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Markets are booming today, as we noted earlier.This stands in reverse to yesterday’s disaster, when Spain ended down nearly 5%.
In that context, Spain and Italy still down significant from two days ago.
But why the turnaround? The best explanation is that there’s a rethink of Draghi going on.
Yesterday it sounded like the ECB wasn’t ready to do much, or at least not as much as he suggested a weak earlier when he made some off-the-cuff comments about defending the euro.
Maybe there was more to what he said though yesterday.
At FT Alphaville, Joseph Cotterill makes several positive points about Draghi’s performance. The first is that Draghi is hammering home the problem with the perceived reversibility of the euro. He’s making a big point to say that as long as people worry that sovereign debts will be redenominated into another currency (Drachma, Lira, etc.) then monetary policy isn’t going to work, and that therefore a big focus will be on ensuring that this isn’t going to be an issue.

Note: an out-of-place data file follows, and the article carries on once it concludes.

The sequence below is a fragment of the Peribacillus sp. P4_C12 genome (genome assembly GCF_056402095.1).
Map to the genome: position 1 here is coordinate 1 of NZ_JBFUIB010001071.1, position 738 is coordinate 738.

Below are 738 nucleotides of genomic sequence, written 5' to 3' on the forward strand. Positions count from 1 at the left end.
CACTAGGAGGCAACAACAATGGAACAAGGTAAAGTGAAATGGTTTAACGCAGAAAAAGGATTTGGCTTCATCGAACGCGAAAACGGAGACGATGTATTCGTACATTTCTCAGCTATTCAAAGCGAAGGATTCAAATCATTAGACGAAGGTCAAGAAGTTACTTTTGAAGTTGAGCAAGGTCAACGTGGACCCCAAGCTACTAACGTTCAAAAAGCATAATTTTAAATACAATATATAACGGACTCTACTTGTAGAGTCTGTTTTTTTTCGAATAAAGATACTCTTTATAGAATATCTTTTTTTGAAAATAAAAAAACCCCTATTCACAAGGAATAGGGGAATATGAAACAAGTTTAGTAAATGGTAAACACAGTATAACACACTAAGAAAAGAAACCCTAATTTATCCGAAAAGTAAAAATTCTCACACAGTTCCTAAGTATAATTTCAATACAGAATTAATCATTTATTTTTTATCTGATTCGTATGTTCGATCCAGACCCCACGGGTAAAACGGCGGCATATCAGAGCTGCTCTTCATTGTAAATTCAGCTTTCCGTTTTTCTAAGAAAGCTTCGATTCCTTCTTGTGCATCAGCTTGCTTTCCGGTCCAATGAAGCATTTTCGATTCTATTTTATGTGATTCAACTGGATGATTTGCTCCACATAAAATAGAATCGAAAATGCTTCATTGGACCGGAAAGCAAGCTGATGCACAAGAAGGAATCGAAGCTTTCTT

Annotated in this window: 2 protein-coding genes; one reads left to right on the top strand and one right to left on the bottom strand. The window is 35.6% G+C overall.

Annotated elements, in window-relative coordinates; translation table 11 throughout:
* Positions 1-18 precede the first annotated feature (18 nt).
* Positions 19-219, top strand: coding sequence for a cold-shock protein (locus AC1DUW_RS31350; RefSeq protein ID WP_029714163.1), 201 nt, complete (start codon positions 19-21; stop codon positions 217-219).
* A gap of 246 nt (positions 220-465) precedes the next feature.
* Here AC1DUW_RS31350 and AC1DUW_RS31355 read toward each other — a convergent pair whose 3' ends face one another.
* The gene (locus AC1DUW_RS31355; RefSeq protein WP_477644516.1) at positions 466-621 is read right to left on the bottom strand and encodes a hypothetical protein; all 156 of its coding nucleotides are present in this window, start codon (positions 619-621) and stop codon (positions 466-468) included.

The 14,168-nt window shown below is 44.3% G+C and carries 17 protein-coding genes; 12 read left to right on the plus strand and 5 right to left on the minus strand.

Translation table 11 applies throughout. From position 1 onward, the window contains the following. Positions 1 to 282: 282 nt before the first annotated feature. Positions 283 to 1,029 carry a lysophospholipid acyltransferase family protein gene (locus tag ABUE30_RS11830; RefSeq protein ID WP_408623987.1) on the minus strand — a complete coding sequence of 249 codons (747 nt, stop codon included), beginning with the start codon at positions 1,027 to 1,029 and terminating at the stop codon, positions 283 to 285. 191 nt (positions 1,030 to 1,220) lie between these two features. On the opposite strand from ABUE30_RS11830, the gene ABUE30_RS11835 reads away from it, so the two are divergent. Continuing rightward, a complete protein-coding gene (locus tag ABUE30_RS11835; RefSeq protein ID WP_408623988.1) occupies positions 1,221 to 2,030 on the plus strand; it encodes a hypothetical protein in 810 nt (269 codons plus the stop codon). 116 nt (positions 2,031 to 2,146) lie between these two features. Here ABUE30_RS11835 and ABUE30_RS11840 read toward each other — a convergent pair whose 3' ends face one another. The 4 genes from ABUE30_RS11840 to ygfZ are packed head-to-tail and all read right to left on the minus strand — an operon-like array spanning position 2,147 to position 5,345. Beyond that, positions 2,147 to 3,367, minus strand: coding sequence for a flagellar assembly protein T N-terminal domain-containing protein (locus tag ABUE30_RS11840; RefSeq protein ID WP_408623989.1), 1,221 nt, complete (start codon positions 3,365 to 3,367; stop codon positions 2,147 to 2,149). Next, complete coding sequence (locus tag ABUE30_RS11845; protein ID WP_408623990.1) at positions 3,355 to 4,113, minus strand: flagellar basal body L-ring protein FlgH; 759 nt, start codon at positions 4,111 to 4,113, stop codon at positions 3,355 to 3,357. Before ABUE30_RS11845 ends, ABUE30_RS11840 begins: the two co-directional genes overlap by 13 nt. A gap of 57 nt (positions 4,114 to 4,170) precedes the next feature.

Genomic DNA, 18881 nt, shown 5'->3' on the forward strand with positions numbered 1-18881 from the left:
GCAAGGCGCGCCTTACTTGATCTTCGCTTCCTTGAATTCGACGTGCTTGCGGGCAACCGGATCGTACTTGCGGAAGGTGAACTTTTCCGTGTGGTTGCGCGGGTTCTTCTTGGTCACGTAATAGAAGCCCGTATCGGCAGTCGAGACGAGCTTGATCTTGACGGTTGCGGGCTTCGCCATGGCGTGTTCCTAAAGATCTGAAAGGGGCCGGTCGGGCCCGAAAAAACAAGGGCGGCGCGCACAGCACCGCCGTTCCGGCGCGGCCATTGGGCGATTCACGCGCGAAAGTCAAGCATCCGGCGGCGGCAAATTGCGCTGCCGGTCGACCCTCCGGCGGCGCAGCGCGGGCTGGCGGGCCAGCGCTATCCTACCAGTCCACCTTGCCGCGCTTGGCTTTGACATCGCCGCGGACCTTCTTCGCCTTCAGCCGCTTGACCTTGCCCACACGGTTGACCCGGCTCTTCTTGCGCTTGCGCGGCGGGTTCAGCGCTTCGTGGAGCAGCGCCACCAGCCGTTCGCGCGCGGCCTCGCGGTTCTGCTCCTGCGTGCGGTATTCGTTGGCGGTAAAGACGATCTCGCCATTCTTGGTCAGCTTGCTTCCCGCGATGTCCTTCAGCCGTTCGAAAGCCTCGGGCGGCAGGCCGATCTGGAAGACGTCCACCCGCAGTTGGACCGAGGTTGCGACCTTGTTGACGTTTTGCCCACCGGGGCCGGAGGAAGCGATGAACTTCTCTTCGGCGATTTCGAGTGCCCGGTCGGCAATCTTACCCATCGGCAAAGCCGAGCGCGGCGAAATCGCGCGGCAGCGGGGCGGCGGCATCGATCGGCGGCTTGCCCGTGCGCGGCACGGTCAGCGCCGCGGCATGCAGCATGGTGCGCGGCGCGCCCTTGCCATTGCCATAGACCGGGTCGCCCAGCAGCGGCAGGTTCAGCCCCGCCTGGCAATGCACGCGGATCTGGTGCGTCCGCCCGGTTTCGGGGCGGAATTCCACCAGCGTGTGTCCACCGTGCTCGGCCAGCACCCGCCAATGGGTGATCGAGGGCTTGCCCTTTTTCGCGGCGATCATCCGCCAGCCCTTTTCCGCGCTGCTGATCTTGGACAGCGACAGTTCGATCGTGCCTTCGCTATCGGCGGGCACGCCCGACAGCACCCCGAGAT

The fact that this is becoming so major is a very positive step in signalling a pro-active ECB.
But Cotteril notes an even bigger change, that Draghi said that issues of the ECB’s seniority over other sovereign bondholders would be addressed:
But we are burying the lede here — the central bank has also sent an enormously important signal on the seniority of its debt holdings above private holders.
That it would even officially talk about its seniority in the first place is a big change. ECB seniority has been veiled in the prerogatives of monetary policy, and the famous prohibition of monetary financing in Article 123 of the EU Treaty. Article 123 issues remain live: it’s why Mr Draghi once again batted away the sideshow of a banking licence for the ESM, in this press conference.
“Addressing” seniority might have to mean some kind of legal machinery OK with Article 123. Not easy. But the ECB’s creditor status is one reason why its bond-buying made things worse and helped finance investors’ escape from Spanish and Italian bond markets. Removing or curing it could have a big impact on the real money’s asset allocations to the eurozone. Of course if it’s only “clarified”, or there is some rum, hopelessly complicated solution – such as inadequate fiscal resources being used to write protection on the ECB’s portfolio – we have a problem.
So given all this, it’s not surprising that the market is reassessing Draghi from “total disaster” to “bummer.”
And bigger picture, there’s a case to be made now that both the Fed and the ECB have made it as clear as possible that they’re ready to act if things worsen. Many would argue that both haven’t done enough just given current conditions, but there’s still value in the “put”.